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Modernizing Quality Control of Diagnostic Radiology in Latin America and the Caribbean

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The IAEA’s technical cooperation (TC) programme supports Member States’ efforts to ensure the effective use of radiation in medicine and consideration for radiation protection of workers, patients and the general public when radiation sources are used and nuclear technologies are applied.

From 4 to 8 December 2017, experts from Argentina, Brazil, Costa Rica and Nicaragua met at IAEA headquarters in Vienna to finalize a revised handbook on quality control protocols for diagnostic radiology in Latin America and the Caribbean as part of an ongoing regional technical cooperation project[1].

The meeting was also attended by a representative from the Pan American Health Organization’s (PAHO) Radiological Health Program. PAHO is the Regional Office for the Americas of the World Health Organization (WHO) and the specialized health agency of the Inter-American System.

Collaboration between the IAEA and PAHO/WHO is longstanding, and governed by the terms of a new Practical Arrangement signed on 1 June 2017 on the margins of the first International Conference on the IAEA Technical Cooperation Programme. This Arrangement establishes a framework for cooperation in areas of common interest including radiological safety and security and quality assurance in radiation medicine.

In his opening address to participants, Luis Longoria (Director – Division for Latin America and the Caribbean, IAEA Department of Technical Cooperation) stated, “Quality control of diagnostic equipment is one of the most important elements of radiation protection in medicine to avoid unnecessary exposure of patients.”

As Ileana Fleitas (Technical Officer, PAHO) noted, “When the IAEA and PAHO work together to develop protocols and guidelines, we see greater support from and implementation by national authorities and professional societies. In this case, that will mean better use of radiological equipment for early and accurate diagnosis of patients, and stronger radiation protections for patients and workers.”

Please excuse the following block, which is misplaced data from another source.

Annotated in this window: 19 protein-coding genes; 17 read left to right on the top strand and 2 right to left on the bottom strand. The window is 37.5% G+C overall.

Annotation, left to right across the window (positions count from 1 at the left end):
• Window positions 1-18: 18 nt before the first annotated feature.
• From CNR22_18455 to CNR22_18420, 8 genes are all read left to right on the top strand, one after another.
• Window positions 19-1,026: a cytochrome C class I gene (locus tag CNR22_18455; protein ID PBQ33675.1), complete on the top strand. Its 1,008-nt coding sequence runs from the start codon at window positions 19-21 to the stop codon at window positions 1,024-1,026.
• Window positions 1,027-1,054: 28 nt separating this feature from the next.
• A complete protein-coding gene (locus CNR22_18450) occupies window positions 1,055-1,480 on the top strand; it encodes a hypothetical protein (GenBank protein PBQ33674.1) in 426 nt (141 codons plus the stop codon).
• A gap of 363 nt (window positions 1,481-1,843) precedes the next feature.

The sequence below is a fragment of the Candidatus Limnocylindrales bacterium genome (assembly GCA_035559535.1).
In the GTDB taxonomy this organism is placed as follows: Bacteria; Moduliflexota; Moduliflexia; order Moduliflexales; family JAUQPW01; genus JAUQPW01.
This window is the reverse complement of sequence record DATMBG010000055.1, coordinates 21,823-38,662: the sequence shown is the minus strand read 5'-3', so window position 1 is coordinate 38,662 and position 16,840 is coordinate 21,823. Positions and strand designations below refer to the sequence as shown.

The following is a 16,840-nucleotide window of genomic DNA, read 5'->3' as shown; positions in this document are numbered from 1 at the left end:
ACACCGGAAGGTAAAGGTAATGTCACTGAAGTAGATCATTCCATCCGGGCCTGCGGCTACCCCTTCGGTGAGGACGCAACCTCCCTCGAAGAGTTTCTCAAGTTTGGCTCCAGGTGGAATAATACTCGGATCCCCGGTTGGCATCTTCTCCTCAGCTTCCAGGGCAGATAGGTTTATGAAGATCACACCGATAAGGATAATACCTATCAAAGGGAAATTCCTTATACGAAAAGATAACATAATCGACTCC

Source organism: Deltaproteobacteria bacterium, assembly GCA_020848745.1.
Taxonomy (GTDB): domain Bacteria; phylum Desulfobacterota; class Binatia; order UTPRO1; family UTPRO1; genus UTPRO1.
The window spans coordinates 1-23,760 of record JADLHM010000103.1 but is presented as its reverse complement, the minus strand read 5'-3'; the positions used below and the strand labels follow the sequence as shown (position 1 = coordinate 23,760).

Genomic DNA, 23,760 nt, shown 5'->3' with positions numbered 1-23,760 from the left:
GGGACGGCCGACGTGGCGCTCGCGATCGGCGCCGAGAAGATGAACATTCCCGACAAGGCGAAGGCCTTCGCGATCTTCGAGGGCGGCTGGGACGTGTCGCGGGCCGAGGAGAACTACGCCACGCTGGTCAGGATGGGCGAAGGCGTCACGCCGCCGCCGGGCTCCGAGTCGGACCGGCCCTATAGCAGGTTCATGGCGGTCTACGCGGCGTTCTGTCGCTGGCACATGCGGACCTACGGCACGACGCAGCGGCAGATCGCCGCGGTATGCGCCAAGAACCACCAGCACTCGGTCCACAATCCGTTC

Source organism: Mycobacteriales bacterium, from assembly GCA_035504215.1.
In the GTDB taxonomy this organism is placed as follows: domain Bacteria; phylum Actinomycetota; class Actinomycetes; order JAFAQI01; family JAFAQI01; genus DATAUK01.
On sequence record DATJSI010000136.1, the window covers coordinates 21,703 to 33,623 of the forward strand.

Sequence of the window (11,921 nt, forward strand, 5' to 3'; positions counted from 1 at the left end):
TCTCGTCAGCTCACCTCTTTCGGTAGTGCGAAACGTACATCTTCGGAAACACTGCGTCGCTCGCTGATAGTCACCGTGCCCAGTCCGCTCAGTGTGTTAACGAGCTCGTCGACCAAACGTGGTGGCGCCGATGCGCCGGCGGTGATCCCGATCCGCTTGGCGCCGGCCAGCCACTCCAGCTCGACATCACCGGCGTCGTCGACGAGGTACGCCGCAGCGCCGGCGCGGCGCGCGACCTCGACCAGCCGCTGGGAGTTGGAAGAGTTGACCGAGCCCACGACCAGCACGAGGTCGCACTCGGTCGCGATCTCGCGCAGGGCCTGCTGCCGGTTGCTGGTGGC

Throughout the week, project participants developed a new, comprehensive publication of modern protocols to account for recent technical innovations in medicine, the increased use of digital applications and tools, and the introduction of new equipment for quality control and measurement. Technical officers from the IAEA divisions of Radiation, Transport, and Waste Safety (NSRW) and Human Health (NAHU) provided technical support.

When the IAEA and PAHO work together to develop protocols and guidelines, we see greater support from and implementation by national authorities and professional societies. In this case, that will mean better use of radiological equipment for early and accurate diagnosis of patients, and stronger radiation protections for patients and workers.
Ileana Fleitas, Technical Officer, PAHO

National experts and IAEA technical staff reviewing quality control protocols (Photo: H.Pattison/IAEA). 

The finalized handbook is intended to serve as the basis for a future joint IAEA-PAHO Technical Document to be made available in Spanish for use across the region.

According to Alejandro Nader (Radiation Protection Specialist, IAEA Division of Radiation, Transport, and Waste Safety), "Providing updated quality control protocols in Spanish will be an extremely useful tool for medical physicists, technicians, radiologists and scientific societies in Latin America and the Caribbean."

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[1] RLA9075 “Strengthening National Infrastructure for End-Users to Comply with Regulations and Radiological Protection Requirements”. Components of this regional technical cooperation project are funded through the IAEA’s Technical Cooperation Fund, and through extrabudgetary contributions from the United States of America, Japan, and Spain.

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